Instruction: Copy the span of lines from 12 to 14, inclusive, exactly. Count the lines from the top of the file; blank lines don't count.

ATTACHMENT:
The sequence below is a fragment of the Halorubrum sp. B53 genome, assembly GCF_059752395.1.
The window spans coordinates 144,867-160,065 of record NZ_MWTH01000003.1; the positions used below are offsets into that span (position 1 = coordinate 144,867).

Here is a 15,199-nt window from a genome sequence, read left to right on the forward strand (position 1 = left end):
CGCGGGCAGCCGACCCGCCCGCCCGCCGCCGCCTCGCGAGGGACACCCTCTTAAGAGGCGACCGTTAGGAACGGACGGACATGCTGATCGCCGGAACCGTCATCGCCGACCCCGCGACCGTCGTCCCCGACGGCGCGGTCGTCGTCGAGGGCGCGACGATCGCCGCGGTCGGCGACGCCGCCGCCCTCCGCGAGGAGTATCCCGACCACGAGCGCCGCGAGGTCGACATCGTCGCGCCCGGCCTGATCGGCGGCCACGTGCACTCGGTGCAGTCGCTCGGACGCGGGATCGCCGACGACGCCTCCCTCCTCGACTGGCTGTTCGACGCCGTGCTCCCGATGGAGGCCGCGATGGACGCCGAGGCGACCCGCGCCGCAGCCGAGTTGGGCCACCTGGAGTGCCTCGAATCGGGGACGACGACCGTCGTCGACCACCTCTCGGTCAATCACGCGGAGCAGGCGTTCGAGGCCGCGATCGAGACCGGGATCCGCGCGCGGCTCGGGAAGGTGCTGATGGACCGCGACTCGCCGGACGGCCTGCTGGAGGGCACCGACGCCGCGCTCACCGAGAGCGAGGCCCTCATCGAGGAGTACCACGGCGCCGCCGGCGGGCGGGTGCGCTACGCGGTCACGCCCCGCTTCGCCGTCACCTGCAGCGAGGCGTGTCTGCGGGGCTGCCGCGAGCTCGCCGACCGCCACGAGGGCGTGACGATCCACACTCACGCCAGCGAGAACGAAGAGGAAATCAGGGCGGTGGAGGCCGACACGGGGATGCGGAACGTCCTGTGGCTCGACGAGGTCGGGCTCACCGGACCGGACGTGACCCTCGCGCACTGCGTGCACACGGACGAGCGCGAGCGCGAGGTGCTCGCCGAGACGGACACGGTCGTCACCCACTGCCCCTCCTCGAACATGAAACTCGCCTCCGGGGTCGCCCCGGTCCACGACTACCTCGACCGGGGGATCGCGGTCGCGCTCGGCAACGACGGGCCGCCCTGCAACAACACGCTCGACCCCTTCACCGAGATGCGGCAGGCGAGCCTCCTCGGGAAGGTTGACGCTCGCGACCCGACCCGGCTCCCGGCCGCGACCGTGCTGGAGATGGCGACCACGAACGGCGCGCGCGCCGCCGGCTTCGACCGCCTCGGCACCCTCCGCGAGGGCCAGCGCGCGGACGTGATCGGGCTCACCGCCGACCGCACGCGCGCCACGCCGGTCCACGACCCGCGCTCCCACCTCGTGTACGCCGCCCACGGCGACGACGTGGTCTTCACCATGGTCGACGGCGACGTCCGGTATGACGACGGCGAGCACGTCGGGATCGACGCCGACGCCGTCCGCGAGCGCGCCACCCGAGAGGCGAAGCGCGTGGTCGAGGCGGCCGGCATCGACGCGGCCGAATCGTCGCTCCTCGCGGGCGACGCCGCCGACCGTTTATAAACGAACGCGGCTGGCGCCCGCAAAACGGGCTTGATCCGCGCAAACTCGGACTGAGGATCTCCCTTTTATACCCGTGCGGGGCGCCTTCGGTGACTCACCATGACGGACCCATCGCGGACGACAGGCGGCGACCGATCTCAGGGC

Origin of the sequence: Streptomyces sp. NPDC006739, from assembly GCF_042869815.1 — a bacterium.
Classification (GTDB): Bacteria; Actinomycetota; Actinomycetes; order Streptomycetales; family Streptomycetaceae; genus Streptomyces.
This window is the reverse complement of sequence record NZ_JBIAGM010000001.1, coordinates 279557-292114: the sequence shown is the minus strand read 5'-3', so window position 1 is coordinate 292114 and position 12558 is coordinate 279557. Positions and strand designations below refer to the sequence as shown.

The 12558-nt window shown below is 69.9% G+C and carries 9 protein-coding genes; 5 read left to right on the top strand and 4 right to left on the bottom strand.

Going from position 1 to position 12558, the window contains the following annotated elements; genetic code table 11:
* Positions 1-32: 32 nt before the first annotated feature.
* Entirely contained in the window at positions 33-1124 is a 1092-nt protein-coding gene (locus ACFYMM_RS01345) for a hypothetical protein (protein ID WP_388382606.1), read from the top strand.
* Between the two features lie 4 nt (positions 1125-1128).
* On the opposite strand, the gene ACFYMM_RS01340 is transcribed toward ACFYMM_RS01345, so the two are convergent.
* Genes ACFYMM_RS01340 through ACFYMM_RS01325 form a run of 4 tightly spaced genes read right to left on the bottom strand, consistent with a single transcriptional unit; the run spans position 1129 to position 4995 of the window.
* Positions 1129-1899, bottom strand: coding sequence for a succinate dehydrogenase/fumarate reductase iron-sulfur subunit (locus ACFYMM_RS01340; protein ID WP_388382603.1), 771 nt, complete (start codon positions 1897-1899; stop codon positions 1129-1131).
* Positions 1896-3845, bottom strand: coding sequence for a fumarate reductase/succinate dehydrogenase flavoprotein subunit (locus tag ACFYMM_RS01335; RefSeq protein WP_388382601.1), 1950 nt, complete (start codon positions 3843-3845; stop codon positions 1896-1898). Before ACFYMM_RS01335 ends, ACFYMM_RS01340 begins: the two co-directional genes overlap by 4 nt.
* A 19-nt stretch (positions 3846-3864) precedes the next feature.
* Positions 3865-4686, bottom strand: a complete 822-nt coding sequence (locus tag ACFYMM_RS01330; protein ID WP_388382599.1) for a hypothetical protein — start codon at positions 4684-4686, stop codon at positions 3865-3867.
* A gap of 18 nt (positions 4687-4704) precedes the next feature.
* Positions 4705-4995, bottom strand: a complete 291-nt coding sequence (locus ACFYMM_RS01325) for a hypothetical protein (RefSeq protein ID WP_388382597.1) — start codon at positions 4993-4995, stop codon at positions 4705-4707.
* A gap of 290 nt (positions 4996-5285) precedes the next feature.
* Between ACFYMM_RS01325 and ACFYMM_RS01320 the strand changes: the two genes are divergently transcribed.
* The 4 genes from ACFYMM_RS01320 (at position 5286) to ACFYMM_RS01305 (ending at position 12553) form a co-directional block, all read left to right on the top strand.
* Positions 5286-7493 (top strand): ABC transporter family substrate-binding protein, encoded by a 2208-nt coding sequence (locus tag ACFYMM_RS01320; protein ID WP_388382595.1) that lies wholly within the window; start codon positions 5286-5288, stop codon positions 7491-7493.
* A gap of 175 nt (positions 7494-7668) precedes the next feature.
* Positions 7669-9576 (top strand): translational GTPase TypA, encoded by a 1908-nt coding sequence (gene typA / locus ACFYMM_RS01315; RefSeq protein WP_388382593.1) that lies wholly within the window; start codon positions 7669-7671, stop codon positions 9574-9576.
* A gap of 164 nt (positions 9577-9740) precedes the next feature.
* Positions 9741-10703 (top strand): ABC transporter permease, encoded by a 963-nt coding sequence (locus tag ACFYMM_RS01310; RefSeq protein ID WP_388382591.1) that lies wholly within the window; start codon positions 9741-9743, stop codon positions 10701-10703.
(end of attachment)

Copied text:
* Between the two features lie 4 nt (positions 1125-1128).
* On the opposite strand, the gene ACFYMM_RS01340 is transcribed toward ACFYMM_RS01345, so the two are convergent.
* Genes ACFYMM_RS01340 through ACFYMM_RS01325 form a run of 4 tightly spaced genes read right to left on the bottom strand, consistent with a single transcriptional unit; the run spans position 1129 to position 4995 of the window.